Sunday was a wild ride for the 49ers. The game had more ups and downs than a Britney Spears biopic and yet, at the end of the day, the 49ers likely saved their season with a win in New Orleans. There were several pivotal plays (4th and 10 anyone?) that changed the game's outcome. But there were other, less flashy, plays that also affected the game's trajectory, for better and worse. Each week, we are going to take a look at some key plays from the previous week's game that turned the tide one way or another.
Turning Point 1
Game Situation: First quarter, 13:44. 2nd and Goal at the Saints 4-yard line
Play: Zone Read to Frank Gore
When Kap took over full-time, the veer and zone read became staples of the 49ers offense. In 2014, however, the 49ers have not leaned on the play that put Kap on the map. That changed with the opening series in New Orleans. In retrospect, this game was really all about getting back to basics.
Notice that the 49ers line up with a unique formation here. Vernon Davis lines up at the full back spot and at the snap, Boone pulls with VD behind him. On the front side, this looks a lot like a traditional power run play.
Take a look at what the read option does to number 32, Kenny Vaccaro. Vaccaro starts on the offense's right. If this is a straight power run, he might have the speed to run down Gore if he flows hard to the play-side. It looks like he even has Vernon Davis man to man based on how he follows him throughout the tight end's motion, meaning he would follow VD to the left. In the end, though, he has to stay home to protect against Kap's backside run and it removes Vaccaro from the play entirely. This is the power of the read option - it evens the numbers game and gives the 49ers a numbers advantage on the play side. The numbers on the play side allows Gore to walk in to the end zone untouched.
Turning Point 2
Game Situation: Third Quarter, 6:59. 3rd and 15 from the 49ers 15-yard line
Play: Levels (Post-Out-Flat)
Result: Incomplete Pass
Up 21-10, the 49ers have a chance to put their foot on the neck of the Saints and turn this into the beginnings of a blow out. Unfortunately, though, the Niners are staring at a 3rd and 15 and they need to get something going. Greg Roman dials up a three-level concept (Post-Out-Flat) on the play side with Boldin running a backside post.
The Saints are playing a cover-3 with Kenny Vaccaro playing the deep middle. He has to choose which vertical route to defend, and he opts to give the limping Kennan Lewis extra help to the three receiver side. That leaves Boldin one-on-one.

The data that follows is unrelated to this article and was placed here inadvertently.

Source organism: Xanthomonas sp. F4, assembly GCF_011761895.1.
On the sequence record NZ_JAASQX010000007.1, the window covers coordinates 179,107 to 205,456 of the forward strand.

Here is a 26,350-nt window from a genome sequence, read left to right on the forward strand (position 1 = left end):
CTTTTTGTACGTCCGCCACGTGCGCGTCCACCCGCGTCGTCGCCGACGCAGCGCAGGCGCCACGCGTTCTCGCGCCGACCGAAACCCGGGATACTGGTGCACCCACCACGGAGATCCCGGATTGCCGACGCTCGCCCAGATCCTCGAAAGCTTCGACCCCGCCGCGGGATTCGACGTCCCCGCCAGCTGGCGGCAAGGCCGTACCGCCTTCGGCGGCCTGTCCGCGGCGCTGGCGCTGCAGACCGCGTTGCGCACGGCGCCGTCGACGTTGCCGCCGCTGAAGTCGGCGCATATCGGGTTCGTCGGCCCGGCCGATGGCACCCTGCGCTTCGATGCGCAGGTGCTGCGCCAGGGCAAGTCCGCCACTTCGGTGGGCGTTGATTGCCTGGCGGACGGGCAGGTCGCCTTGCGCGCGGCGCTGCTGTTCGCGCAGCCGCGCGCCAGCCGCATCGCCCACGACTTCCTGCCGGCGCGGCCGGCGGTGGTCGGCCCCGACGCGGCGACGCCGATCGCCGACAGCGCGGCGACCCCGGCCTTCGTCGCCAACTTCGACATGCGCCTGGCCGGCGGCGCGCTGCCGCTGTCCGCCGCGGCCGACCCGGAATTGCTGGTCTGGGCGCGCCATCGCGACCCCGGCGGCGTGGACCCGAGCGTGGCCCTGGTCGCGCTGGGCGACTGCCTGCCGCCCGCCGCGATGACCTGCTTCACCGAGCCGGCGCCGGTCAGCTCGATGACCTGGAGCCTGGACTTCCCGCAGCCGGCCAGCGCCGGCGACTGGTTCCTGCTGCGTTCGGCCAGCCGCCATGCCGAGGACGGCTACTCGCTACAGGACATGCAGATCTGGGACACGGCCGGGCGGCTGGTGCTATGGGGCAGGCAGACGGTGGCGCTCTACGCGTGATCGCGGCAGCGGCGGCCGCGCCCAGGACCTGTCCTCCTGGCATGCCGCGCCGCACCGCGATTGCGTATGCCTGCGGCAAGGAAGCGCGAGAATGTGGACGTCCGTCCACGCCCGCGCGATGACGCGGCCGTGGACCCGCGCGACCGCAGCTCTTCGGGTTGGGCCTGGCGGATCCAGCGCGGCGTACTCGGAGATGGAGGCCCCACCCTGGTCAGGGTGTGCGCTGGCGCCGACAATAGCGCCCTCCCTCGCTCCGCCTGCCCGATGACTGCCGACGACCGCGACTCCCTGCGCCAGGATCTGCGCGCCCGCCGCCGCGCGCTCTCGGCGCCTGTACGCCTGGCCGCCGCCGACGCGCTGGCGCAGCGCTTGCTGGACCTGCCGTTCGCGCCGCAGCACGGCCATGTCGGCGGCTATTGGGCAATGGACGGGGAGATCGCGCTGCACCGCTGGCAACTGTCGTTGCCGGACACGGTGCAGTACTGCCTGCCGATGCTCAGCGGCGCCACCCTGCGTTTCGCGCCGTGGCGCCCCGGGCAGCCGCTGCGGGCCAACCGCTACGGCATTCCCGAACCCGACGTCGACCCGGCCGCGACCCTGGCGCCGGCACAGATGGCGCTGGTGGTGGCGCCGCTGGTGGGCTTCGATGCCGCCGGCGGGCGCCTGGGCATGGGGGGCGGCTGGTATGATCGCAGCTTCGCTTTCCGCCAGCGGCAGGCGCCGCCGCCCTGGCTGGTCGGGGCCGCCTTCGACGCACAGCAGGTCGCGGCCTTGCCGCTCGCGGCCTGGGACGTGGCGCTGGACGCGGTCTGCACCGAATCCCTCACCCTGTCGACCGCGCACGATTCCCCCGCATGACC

Kaepernick then takes a bad snap, peeks over to the play side, and immediately comes back side to the one-on-one matchup capable of beating the Saints defense. When things get crazy, Kap goes back to his security blanket, and it almost works.
If Boldin catches the ball he might not make it into the end zone, but this becomes a drive where the 49ers likely get some points. Instead, Boldin drops a pass that hits him in the hands.
This was ultimately a 14-point swing as the Saints came right back and scored on their next possession making this a 21-17 game. If Boldin can catch the ball the best case is he scores. The worst case is the 49ers can take more time off the clock and end up with perhaps a field goal. While it's impossible to know for sure, I think if Boldin catches this ball the 49ers likely don't need Kap's 4th and 10 heroics.
Turning Point 3
Game Situation: Overtime, 2nd and 15 on the 49ers 15-yard line
Play: 4 Verticals
Result: Ahmad Brooks sack and forced fumble. Chris Borland Recovery.
Ahmad Brooks. Sack/Fumble to end the game. The 49ers have been here before. Brooks closes the distance and gets into left tackle Terron Armsted's chest. Initially, Armsted carried Brooks past the QB and out of the play, but Brooks stays with it and sacks Brees, forcing the fumble.
If Brooks is playmaker number 1, Chris Borland is playmaker number 2. Brees actually wants to pass underneath to Travis Cadet on the Texas route, but Borland drank his Felix Felicis and manages to blow up the play.
Borland incorrectly diagnoses a screen, so he darts out to the flat to cover Cadet. In the process he inadvertently trips Cadet as he passes by him. Had he not tripped Cadet, Brees likely completes the pass to Cadet with a lot of space to make something happen.
When Brees sees Cadet on the ground he double clutches the ball and gives Brooks the split second he needs to obtain sweet, sweet revenge. Yes, the 49ers won the game because Borland turned a screw up into a trip.
Perhaps more impressive is the speed with which Borland jumps on the ball. Cadet is a full yard closer to the ball but is slow to recognize what's happening. The split second hesitation allows Borland to recover the fumble. One play later, the 49ers emerged with the win.
This game was a classic punch - counterpunch kind of event. Ultimately the 49ers secured enough turning points to emerge victorious.